Three caves found in Buddhist Caves Complex, Nasik | Daily Current Affairs 2021

Three caves found in Buddhist Caves Complex, Nasik

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 Archaeological Survey of India (ASI) has found three caves in Buddhist Caves Complex in Nasik, Maharashtra.

Highlights:

  • These new caves are being discovered about two centuries after the British military officer documented Tri-Rashmi Buddhist caves, which is also called Pandav Leni.
  • The antiquity of the caves is yet to be established.
  • The archaeologists studying them, however, believe they could be older than the Trirashmi caves.
  • These caves may have been dwellings of Buddhist monks.

About the discovered caves:

  • These caves were discovered on opposite side of the current complex. They are about 70-80 feet above the existing complex and have been carved out of a steep hill.
  • They look like monks’ dwellings and older than the current complex.
  • All the caves have verandahs and the characteristic square stone platform for monks.
  • There are special arrangements for monks to meditate, similar to the Kanheri and Wai caves.
  • Two of the caves have shared dwellings while third was perhaps occupied by one monk.
  • Caves also have images of Buddha & Bodhisattvas and sculptures with designs of Indo-Greek architecture.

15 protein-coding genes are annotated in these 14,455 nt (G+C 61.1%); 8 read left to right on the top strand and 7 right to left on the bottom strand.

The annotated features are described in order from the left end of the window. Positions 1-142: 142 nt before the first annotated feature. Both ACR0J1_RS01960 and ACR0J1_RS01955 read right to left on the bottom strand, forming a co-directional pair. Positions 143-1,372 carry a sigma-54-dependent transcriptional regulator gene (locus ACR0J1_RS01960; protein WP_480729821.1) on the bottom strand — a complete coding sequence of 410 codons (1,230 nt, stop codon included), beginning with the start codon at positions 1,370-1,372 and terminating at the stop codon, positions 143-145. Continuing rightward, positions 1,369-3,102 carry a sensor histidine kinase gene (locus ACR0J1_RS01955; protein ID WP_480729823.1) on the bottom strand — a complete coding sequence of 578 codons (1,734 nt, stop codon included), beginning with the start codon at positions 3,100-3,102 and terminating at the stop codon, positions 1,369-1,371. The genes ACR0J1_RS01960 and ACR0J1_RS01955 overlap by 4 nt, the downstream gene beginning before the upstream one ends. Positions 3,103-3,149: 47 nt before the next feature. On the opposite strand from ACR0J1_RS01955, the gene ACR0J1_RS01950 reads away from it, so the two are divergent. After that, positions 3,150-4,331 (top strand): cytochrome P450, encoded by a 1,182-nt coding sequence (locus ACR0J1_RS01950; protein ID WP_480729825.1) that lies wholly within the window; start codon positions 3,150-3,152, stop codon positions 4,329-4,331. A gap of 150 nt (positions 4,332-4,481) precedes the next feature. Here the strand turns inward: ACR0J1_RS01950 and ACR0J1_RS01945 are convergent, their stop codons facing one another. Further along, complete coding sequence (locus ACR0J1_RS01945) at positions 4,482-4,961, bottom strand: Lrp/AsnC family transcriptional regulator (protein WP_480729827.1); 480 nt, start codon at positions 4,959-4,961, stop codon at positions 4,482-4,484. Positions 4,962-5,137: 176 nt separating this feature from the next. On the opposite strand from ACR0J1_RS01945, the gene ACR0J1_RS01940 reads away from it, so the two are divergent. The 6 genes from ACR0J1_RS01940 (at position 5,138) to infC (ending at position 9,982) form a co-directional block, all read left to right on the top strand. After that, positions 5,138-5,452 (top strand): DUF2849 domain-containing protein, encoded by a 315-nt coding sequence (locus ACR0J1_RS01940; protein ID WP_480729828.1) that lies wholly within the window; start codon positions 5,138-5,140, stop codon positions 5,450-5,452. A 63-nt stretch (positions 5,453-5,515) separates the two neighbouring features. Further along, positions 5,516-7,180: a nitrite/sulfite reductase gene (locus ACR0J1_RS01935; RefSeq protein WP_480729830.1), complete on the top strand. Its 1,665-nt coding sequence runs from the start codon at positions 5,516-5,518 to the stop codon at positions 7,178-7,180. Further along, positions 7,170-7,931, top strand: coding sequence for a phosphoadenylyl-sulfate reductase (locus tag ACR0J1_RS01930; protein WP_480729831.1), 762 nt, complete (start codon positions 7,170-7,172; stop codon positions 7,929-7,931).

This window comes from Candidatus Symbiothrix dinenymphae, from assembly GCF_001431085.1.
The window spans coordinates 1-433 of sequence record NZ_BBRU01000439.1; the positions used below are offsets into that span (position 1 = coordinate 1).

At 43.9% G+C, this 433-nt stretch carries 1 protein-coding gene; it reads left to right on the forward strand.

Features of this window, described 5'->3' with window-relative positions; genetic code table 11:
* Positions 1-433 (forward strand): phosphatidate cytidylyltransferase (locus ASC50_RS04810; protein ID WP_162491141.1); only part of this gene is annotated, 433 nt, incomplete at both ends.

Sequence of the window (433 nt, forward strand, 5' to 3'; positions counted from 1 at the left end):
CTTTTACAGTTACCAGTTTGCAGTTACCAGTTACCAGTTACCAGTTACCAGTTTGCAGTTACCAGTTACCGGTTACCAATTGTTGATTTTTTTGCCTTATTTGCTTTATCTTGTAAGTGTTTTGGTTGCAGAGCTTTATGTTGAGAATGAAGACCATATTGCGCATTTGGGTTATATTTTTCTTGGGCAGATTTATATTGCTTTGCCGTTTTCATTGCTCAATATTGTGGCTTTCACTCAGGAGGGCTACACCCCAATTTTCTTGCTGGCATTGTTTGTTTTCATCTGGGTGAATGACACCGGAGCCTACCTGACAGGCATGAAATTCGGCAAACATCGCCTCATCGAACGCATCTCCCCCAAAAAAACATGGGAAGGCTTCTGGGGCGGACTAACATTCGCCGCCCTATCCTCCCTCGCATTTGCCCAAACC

Note: The Buddhist sculptures and caves (in Nashik) are a significant example of “Indian rock-cut architecture” which represents Hinayana tradition of Buddhism.

About Trirashmi caves:

  • Trirashmi or Pandav Leni caves caves were earlier called as ‘Trirashmi caves’.
  • These caves are a group of 25 caves, carved out of Tri-Rashmi Hill between 2nd century BC and 6th century AD.
  • Vihara and the Chaitya are the main caves among 25 caves.
  • Complex of the cave was documented in 1823 by Captain James Delamaine.
  • It is an ASI protected site and a famous tourist destination.

About The Archaeological Survey of India (ASI):

  • The ASI is an Indian government agency attached to the Ministry of Culture that is responsible for archaeological research and the conservation and preservation of cultural monuments in the country.
  • ASI was founded in 1861 by Alexander Cunningham- the first Director-General of ASI.
  • Alexander Cunningham is also known as the “Father of Indian Archaeology”.
  • It administers more than 3650 ancient monuments, archaeological sites and remains of national importance.
  • Its activities include carrying out surveys of antiquarian remains, exploration and excavation of archaeological sites, conservation and maintenance of protected monuments etc.

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